Book Review: Heat by Stuart Woods
It Ain’t the Heat, it’s the Humidity
Reviewed by G G Collins (Copyright 2015)
***** Stuart Woods, bestselling author of Santa Fe Rules and Foreign Affairs, proves once again he’s a great storyteller in Heat. Definitely a one-sitting read.
Jesse Warden is a convicted criminal biding his days in solitary confinement in the Atlanta Federal Prison. He is recruited by his former employer (DEA) to ferret out information in a small Idaho town. Two agents have already been killed in an attempt to infiltrate a dangerous cult called Aryan Universe. In exchange for this good deed—if he lives through it—he will receive a presidential pardon for a crime he didn’t commit.
With a new identity, Jesse drives to Idaho in a pickup truck equipped with hidden cellular phone and some hard cash. St. Clair, appears to be the perfect Disneyesque idea of small-town America. Every house is new paint clean with meticulous lawns and flower beds permanently held in a much earlier era. All is not right in this flawless community. Mysterious disappearances have occurred, but crime is rare due to swift and deadly punishment. The local police station is a high-tech marvel with all the bells and whistles money can buy.
The community’s children are taught at the First Church School where they are indoctrinated to hate people of other ethic groups. There are no excuses for absences and children are encouraged to tell on their parents if they speak against the teachings of the First Church.
Jesse is sent to the widow Jenny Weatherby who rents out one of her bedrooms. Jenny is far from the elderly widow-woman Jesse expected. He falls for her fast.
Another referral results in Jesse’s employment at Wood Products—the only business in town not owned by the cult. His ascent is swift at the plant and soon the sect invites him into their midst persuading him to give them financial information about the business so they can take control.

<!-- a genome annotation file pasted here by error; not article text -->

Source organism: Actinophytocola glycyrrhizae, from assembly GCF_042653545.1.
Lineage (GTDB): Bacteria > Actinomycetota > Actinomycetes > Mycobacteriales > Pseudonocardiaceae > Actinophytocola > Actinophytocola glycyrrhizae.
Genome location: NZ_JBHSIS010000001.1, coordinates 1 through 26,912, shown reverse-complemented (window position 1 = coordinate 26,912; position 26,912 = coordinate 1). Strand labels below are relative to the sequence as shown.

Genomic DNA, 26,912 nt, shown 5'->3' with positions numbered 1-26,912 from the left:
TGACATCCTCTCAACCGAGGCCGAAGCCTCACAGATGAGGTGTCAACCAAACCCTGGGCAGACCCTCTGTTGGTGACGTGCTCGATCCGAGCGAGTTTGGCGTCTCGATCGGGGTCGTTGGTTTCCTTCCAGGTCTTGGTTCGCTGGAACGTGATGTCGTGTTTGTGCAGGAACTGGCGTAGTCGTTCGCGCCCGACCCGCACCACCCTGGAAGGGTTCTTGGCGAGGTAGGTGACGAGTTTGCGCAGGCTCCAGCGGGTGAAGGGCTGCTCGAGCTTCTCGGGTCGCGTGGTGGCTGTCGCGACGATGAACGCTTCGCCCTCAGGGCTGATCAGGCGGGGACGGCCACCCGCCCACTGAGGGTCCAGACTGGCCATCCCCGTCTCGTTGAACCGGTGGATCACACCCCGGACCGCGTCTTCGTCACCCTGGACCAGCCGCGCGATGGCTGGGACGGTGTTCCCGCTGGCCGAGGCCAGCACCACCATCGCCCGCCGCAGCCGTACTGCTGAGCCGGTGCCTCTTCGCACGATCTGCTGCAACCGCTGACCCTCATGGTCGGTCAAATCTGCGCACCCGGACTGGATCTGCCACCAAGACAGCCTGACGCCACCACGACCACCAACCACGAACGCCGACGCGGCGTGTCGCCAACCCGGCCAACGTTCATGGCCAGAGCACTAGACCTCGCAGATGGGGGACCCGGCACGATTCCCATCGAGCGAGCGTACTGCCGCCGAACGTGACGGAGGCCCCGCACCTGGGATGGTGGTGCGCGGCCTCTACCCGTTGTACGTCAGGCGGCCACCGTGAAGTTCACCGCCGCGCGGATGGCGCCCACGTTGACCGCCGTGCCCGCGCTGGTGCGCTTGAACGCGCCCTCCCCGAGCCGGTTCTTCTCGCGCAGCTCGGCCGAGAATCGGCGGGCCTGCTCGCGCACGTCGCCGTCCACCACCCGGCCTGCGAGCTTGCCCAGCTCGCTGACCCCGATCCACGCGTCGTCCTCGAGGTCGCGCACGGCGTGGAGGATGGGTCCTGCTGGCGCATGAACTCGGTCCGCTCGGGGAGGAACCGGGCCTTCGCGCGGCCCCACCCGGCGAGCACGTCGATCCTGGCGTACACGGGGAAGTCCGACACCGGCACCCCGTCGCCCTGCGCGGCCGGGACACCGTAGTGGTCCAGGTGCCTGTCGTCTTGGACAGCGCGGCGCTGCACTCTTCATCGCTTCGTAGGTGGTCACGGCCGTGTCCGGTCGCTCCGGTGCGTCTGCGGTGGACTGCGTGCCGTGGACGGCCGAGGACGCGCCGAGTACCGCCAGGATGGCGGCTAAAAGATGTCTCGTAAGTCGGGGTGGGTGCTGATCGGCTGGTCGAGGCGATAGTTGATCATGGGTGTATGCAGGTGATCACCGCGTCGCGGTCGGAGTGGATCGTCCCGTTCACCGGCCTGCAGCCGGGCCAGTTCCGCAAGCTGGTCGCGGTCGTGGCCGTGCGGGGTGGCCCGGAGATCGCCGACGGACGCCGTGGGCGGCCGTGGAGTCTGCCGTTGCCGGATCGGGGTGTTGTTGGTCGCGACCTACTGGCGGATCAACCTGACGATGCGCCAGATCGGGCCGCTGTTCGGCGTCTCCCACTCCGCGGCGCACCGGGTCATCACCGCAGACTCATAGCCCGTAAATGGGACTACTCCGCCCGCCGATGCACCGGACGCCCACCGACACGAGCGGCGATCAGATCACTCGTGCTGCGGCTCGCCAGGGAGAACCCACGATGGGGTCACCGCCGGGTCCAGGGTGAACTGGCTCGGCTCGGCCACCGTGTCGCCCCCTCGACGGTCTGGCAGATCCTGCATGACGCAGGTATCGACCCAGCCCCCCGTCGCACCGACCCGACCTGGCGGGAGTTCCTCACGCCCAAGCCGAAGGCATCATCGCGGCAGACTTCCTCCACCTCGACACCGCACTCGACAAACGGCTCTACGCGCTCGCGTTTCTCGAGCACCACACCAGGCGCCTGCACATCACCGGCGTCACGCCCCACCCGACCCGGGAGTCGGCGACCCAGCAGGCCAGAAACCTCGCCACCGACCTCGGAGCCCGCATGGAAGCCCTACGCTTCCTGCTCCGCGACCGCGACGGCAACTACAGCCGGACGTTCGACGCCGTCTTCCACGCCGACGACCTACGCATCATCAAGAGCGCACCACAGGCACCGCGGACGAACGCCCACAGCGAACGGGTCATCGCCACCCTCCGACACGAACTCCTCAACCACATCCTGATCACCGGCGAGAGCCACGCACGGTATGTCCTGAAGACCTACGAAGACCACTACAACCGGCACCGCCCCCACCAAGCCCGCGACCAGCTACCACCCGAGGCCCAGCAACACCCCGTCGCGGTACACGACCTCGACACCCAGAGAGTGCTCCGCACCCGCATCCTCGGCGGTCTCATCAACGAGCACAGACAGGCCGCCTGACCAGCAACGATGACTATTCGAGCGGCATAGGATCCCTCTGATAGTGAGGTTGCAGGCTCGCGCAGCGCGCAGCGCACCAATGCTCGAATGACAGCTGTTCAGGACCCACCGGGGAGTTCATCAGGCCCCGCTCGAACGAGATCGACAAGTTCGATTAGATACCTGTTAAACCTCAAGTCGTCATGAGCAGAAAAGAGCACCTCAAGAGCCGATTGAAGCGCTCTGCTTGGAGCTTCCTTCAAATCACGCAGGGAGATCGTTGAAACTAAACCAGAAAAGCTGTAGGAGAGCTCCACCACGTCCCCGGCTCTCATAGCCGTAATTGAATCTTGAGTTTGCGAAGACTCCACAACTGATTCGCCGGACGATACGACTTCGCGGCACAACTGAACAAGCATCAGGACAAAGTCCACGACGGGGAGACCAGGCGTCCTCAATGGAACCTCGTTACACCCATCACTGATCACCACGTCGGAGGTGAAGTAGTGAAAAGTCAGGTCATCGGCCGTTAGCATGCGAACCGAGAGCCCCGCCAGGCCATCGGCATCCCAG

As Jesse passes one test after another he makes his way into the hierarchy of the treacherous Aryan Universe. On once such occasion he is brought into a vast underground armament. The bunker is extensive and fully stocked with food and water, huge amounts of ammunition and explosives, infirmaries and the latest equipment.
Jack Gene Coldwater, the Aryan Universe cult leader, fought until he ran out of wars and then proceeded to stockpile arms at a staggering rate preparing for his own hostilities which he teaches is inevitable. He dispenses death to his followers without blinking, tightening the ever shorter rope on those who remain.
Jesse doesn’t trust the DEA—a fellow agent set him up resulting in his incarceration. He fears for Jenny, her daughter, and his own daughter who was adopted after his conviction. In an interesting subplot Jesse obtains fraudulent passports as plan B, but the First Church foils his attempt at flight.
The climatic scene has all the explosive features of an action movie providing for a fun read. Woods reaches out and grabs one by the throat hauling the reader into a riveting adventure with an all too familiar and frightening theme.
Posted on November 13, 2015, in Arts, Books, Editorial, Reviews, Uncategorized, WordPress and tagged book review, G G Collins, Heat, mystery thriller suspense, Stuart Woods. Bookmark the permalink. Leave a comment.